Cashion’s isn’t quite what it used to be when Ann Cashion owned the restaurant and was toiling away in the kitchen, but her old sous chef, John Manolatos (who purchased the restaurant along with GM Justin Abad) still runs the best restaurant in Adams Morgan, by far.
For a $20 corkage fee, you can bring your own bottle of wine at Cashion’s (isn’t it ironic that restaurants with good wine programs allow you to do this?), and it was Pinot Noir night with a Littorai and a 1999 Roumier Chambolle-Musigny.
Do get the Mezzethakia ($7), three traditional Greek spreads (Manolatos is Greek) of hummus, baba ghanoush, and taramosalata, all three of which are among the very best of their types in the entire DC area. With a basket of warm pita bread, it’s a perfect way to start your meal, and well-worth the $7 charge.
I dined with two special friends, making plans for a very special occasion (which is one of the two greatest honors ever bestowed upon me, the other being asked to speak at a slain child’s funeral in Seat Pleasant). Unlike the funereal speech, this was a joyous occasion and a cause for celebration.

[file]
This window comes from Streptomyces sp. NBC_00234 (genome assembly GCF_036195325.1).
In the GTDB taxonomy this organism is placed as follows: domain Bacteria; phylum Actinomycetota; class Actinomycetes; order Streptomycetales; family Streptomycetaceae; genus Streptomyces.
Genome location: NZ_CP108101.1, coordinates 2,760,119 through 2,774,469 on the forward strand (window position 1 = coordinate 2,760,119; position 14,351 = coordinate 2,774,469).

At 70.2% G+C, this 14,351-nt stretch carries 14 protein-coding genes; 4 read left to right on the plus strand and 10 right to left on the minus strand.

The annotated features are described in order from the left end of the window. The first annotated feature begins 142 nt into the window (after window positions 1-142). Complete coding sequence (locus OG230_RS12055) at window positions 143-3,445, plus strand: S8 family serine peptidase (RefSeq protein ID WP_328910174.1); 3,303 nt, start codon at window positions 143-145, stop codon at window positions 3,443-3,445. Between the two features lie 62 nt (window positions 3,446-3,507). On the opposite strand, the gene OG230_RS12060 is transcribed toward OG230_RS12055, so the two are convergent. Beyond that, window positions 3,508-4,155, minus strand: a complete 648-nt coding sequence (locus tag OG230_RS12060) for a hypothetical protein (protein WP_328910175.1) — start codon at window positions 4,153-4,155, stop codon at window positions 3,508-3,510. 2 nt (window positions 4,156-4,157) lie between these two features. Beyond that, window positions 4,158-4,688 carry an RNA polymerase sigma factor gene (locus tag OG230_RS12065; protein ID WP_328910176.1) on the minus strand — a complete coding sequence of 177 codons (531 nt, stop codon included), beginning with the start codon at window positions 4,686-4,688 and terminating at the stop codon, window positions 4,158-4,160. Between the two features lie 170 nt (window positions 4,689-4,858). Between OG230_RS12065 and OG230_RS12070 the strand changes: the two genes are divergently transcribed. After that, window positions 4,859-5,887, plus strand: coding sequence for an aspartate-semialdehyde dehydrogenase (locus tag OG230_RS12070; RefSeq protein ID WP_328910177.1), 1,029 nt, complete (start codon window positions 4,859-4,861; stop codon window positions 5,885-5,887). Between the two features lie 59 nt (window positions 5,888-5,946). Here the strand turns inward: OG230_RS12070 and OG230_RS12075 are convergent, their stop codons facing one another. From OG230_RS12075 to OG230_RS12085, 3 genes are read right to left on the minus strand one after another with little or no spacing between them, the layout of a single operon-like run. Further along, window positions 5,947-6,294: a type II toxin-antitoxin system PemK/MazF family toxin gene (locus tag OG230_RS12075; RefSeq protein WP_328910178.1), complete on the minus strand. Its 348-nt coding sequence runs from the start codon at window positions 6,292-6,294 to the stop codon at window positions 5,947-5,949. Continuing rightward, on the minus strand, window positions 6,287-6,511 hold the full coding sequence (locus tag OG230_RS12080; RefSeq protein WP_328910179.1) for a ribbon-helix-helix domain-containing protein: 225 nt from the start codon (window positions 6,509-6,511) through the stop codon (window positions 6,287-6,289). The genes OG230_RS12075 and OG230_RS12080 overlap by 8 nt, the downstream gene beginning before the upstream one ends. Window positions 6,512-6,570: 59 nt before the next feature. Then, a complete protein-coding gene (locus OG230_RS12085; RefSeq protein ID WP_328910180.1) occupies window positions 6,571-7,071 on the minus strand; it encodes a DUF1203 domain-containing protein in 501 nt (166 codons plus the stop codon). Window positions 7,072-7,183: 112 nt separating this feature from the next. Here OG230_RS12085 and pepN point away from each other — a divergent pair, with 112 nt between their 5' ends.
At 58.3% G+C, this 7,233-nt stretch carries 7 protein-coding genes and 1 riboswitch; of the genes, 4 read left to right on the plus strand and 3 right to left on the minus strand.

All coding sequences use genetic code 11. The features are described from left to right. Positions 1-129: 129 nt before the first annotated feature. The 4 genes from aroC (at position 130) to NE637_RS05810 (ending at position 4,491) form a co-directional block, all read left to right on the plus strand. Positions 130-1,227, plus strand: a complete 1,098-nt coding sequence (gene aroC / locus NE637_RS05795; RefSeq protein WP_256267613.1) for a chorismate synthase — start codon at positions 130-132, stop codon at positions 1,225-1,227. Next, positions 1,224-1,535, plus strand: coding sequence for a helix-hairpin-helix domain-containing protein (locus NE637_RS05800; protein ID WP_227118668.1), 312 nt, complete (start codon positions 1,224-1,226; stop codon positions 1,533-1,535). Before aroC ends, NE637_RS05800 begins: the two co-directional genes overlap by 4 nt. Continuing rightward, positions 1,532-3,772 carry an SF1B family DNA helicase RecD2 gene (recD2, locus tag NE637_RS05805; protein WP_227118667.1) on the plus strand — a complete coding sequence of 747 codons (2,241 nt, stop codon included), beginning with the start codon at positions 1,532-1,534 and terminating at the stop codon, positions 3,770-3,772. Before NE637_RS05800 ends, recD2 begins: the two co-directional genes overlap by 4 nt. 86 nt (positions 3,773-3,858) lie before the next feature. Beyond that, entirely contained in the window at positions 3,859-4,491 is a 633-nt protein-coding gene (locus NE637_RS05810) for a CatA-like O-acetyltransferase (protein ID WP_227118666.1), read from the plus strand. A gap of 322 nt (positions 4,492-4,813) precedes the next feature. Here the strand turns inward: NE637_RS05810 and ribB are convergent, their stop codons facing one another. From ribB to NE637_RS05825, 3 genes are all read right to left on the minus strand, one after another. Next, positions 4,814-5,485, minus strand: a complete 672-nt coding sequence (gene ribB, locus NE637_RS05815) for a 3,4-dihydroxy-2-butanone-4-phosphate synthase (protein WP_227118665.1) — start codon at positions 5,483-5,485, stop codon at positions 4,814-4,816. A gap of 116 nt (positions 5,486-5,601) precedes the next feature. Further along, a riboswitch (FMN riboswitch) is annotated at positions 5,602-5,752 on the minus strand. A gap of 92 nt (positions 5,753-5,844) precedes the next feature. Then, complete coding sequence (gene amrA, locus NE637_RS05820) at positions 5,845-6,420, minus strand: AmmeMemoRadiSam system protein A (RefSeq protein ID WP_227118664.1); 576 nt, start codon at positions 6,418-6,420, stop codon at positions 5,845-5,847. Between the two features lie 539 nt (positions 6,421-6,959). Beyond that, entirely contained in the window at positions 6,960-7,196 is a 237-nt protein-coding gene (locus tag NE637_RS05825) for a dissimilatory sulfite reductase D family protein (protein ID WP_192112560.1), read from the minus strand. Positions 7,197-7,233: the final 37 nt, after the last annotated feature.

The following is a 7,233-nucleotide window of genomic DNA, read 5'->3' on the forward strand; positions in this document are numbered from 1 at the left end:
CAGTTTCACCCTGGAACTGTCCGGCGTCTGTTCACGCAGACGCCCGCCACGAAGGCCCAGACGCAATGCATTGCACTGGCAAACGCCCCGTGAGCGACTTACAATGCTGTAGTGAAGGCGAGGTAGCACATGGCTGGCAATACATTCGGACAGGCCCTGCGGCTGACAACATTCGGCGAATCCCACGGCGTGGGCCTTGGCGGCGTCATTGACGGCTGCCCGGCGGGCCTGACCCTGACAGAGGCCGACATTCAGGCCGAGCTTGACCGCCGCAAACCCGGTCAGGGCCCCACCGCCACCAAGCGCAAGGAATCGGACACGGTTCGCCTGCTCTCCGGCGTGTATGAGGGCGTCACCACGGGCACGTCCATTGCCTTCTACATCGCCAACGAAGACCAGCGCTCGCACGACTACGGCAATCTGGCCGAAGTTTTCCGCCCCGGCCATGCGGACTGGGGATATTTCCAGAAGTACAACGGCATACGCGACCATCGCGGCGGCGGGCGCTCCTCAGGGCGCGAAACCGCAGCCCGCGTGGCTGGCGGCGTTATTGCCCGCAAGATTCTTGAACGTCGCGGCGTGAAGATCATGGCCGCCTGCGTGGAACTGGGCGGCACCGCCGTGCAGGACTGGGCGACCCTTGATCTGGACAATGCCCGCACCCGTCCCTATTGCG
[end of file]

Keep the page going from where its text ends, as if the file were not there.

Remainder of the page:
My friends ordered, and then it was my turn. I closed the menu, and said to our server, “whatever the chef thinks is good.” I do this fairly often with restaurants I trust, and I’ve come to the belief that chefs always appreciate it as the gesture of respect that it is.
Housemade Charcuterie ($16) was a fine plate (the charcuterie here is made by the sous chef) consisting of finocchino, chorizo, speck (purchased), pork rillettes, rabbit liver mousse, and traditional garnishes. Add Cashion’s to the growing list of restaurants doing a crackerjack job of curing their own meats. Charcuterie is a fickle mistress, but when it’s done well, it’s a thing of beauty for the diner, and a decent profit center for the restaurant.
I was surprised that Justin picked the Korean-Style Pork Belly ($26) for my main course, served with a salad of cabbage, mangos, peanuts, fresh chilies, cilantro, mint, fish sauce, lime, and carrots. It was a complex dish that worked very well together, and surprisingly didn’t clash with the Roumier in any way (who would have thought this?)
I also tried my friends’ dishes (wild mushrooms and grilled baby octopus as appetizers, organic chicken and black Angus ribeye as mains), but didn’t play close enough attention to be writing about them – they were all very good, although my friend did say her octopus was a bit on the tough side. Actually, now that I think about it, my other friend completely Bogarted his wild mushroom appetizer, and I didn’t get so much as a single bite of it!
For dessert, a Chocolate Macadamia Nut Tarte ($8) with fudge sauce and Kahlua cream. An extremely well-made flourless (I believe) dessert, there was nothing at all here not to like.
A fine meal at Cashion’s that only reinforced its stature, and a special mention to the elegant GM and host, Justin Abad.